Will the absence of net neutrality laws be utilized by companies? Absolutely! Companies will also face the consequences if they choose to unfairly treat clients, just like StraightTalk and Comcast did in the past. The presence of net neutrality doesn’t prevent all forms of abuse. Instead, it directly prevents the free market from solving their own problems. Let’s consider the scenario in which Comcast decides to “throttle” or reduce the speeds of Netflix. A smart investor may very well see that establishing another ISP to bypass Comcast would make him profitable. Netflix users would transfer to the other ISP in mass, punishing Comcast for poor decisions in the company. If an ISP throttled a smaller company with less traffic, then other large ISPs would advertise their superiority. Competition is essential to the free market, and allowing companies and users the freedom to make their own decisions will benefit each side.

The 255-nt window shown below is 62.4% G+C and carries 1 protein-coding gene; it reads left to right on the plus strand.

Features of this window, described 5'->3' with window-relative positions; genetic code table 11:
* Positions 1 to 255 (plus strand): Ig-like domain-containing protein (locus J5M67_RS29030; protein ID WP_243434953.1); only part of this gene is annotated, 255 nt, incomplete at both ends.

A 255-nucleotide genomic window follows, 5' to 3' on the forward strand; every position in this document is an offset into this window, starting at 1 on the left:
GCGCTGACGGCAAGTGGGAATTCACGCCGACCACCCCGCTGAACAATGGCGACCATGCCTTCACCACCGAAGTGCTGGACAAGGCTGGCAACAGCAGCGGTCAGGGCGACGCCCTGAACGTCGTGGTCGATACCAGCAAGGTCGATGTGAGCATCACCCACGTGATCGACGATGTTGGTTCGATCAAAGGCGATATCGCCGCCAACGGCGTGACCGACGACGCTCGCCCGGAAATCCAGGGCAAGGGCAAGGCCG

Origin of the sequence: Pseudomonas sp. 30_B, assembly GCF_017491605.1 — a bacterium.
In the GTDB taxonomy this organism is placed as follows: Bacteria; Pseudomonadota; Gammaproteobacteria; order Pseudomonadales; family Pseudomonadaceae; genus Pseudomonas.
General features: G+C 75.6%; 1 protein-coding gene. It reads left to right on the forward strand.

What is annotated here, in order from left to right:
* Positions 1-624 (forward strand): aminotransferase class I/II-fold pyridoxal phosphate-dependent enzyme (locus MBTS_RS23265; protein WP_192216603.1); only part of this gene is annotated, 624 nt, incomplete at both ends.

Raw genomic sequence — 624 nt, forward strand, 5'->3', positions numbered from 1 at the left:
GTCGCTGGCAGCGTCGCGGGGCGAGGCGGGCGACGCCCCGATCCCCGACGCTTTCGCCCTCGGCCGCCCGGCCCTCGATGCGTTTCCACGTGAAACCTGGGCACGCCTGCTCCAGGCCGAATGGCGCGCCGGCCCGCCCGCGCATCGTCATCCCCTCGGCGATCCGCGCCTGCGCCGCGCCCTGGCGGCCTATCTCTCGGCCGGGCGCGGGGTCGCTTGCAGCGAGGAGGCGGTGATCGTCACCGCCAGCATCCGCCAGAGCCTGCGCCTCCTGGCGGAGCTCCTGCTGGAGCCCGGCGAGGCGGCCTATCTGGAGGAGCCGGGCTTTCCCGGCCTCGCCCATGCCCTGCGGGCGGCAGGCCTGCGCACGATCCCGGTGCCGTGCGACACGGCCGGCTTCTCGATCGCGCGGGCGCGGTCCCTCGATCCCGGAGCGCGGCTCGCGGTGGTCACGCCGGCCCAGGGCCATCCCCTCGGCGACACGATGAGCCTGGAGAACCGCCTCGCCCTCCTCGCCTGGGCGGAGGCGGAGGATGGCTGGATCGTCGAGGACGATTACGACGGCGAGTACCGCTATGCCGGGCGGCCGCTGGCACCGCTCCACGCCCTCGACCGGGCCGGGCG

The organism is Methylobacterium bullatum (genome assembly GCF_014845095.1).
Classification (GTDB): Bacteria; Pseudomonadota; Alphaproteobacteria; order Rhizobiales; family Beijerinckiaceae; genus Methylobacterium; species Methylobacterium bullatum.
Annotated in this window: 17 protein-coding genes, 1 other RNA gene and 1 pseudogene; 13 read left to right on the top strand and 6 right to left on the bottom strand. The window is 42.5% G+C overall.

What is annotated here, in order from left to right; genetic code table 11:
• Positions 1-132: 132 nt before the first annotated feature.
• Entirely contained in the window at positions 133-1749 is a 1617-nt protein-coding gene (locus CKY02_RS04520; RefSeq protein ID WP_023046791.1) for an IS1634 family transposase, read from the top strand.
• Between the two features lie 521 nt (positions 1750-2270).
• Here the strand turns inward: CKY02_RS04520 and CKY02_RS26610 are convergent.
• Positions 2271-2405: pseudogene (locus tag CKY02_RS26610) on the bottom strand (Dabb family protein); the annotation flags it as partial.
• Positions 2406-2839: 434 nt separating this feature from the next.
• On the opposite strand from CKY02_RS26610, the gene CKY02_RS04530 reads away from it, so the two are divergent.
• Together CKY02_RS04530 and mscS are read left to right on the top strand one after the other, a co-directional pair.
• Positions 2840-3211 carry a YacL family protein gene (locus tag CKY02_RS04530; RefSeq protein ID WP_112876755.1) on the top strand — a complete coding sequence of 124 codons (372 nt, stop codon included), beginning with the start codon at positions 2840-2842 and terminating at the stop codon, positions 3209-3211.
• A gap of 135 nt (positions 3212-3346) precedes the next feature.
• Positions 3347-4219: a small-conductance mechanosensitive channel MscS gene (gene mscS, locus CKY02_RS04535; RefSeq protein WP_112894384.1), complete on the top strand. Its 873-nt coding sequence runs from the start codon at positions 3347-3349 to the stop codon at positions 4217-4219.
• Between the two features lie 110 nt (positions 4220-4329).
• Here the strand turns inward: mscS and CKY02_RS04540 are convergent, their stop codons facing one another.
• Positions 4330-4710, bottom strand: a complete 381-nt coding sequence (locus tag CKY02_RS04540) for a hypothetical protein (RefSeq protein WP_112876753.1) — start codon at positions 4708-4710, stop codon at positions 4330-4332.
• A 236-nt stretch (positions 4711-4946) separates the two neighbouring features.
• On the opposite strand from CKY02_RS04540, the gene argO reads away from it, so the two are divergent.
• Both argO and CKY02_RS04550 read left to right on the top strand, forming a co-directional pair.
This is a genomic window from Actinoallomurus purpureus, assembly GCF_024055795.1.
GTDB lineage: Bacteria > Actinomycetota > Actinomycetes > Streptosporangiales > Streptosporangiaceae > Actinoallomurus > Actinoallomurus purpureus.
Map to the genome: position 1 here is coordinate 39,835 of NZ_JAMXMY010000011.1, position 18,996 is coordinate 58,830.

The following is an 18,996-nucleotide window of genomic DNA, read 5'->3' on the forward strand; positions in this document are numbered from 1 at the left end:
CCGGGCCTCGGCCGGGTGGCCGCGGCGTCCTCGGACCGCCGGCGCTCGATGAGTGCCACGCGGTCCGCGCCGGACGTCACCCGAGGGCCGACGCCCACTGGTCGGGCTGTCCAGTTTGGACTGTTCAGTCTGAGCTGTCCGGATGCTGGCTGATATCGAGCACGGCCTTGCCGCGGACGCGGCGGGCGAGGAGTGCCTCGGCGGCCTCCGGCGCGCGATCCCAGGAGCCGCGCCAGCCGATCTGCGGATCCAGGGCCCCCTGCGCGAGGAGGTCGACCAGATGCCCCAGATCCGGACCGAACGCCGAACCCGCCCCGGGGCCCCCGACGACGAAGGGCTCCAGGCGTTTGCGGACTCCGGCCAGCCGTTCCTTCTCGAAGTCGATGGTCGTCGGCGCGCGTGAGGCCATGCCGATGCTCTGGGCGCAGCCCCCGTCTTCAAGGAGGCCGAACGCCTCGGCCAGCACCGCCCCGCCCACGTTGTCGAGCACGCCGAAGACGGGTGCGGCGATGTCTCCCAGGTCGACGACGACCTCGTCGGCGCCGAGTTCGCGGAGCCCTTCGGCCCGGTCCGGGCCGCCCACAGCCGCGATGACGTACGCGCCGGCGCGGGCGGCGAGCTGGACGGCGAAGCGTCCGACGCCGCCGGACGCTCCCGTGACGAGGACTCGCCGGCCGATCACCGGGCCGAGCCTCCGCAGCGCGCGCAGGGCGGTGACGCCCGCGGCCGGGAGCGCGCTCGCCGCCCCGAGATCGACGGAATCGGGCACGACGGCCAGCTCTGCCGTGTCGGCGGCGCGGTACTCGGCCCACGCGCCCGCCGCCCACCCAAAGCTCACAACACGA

In the end, net neutrality boils down to the same disagreements we’ve been having for decades. Should the government be able to regulate what agreements are made between a company and a consumer? Can the government make better decisions than you, the individual, can? Ted Cruz was right when he said Obamacare is similar, with every plan containing essential health benefits for the same price, even if they are not useful or desired by the consumer. Net neutrality reduces competitive and personalized pricing, forcing ISPs to provide individuals with aspects of the Internet they may never use. That is both inefficient and illogical to the user and the company. Net neutrality prevents both the user and the ISP from utilizing competition and people’s desires to their benefit.